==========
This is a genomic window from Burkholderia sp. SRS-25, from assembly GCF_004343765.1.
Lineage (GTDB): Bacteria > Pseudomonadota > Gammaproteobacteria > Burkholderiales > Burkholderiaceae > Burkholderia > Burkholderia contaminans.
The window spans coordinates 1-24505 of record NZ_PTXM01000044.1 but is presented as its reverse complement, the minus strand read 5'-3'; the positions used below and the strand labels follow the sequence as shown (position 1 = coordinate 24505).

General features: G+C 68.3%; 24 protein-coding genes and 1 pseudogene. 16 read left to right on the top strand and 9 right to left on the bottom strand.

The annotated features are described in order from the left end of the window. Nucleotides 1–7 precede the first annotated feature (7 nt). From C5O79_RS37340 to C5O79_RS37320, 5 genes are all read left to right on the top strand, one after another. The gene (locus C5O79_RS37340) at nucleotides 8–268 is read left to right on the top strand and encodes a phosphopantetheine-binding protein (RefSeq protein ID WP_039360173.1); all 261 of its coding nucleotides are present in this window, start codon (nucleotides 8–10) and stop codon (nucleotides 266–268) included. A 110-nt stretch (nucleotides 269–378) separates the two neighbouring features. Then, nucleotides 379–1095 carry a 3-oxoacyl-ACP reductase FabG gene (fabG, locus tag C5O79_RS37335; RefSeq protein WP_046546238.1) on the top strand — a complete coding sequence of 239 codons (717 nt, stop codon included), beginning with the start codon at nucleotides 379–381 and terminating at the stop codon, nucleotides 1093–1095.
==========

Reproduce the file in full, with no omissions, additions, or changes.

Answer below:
This is a genomic window from Burkholderia sp. SRS-25, from assembly GCF_004343765.1.
Lineage (GTDB): Bacteria > Pseudomonadota > Gammaproteobacteria > Burkholderiales > Burkholderiaceae > Burkholderia > Burkholderia contaminans.
The window spans coordinates 1-24505 of record NZ_PTXM01000044.1 but is presented as its reverse complement, the minus strand read 5'-3'; the positions used below and the strand labels follow the sequence as shown (position 1 = coordinate 24505).

General features: G+C 68.3%; 24 protein-coding genes and 1 pseudogene. 16 read left to right on the top strand and 9 right to left on the bottom strand.

The annotated features are described in order from the left end of the window. Nucleotides 1–7 precede the first annotated feature (7 nt). From C5O79_RS37340 to C5O79_RS37320, 5 genes are all read left to right on the top strand, one after another. The gene (locus C5O79_RS37340) at nucleotides 8–268 is read left to right on the top strand and encodes a phosphopantetheine-binding protein (RefSeq protein ID WP_039360173.1); all 261 of its coding nucleotides are present in this window, start codon (nucleotides 8–10) and stop codon (nucleotides 266–268) included. A 110-nt stretch (nucleotides 269–378) separates the two neighbouring features. Then, nucleotides 379–1095 carry a 3-oxoacyl-ACP reductase FabG gene (fabG, locus tag C5O79_RS37335; RefSeq protein WP_046546238.1) on the top strand — a complete coding sequence of 239 codons (717 nt, stop codon included), beginning with the start codon at nucleotides 379–381 and terminating at the stop codon, nucleotides 1093–1095.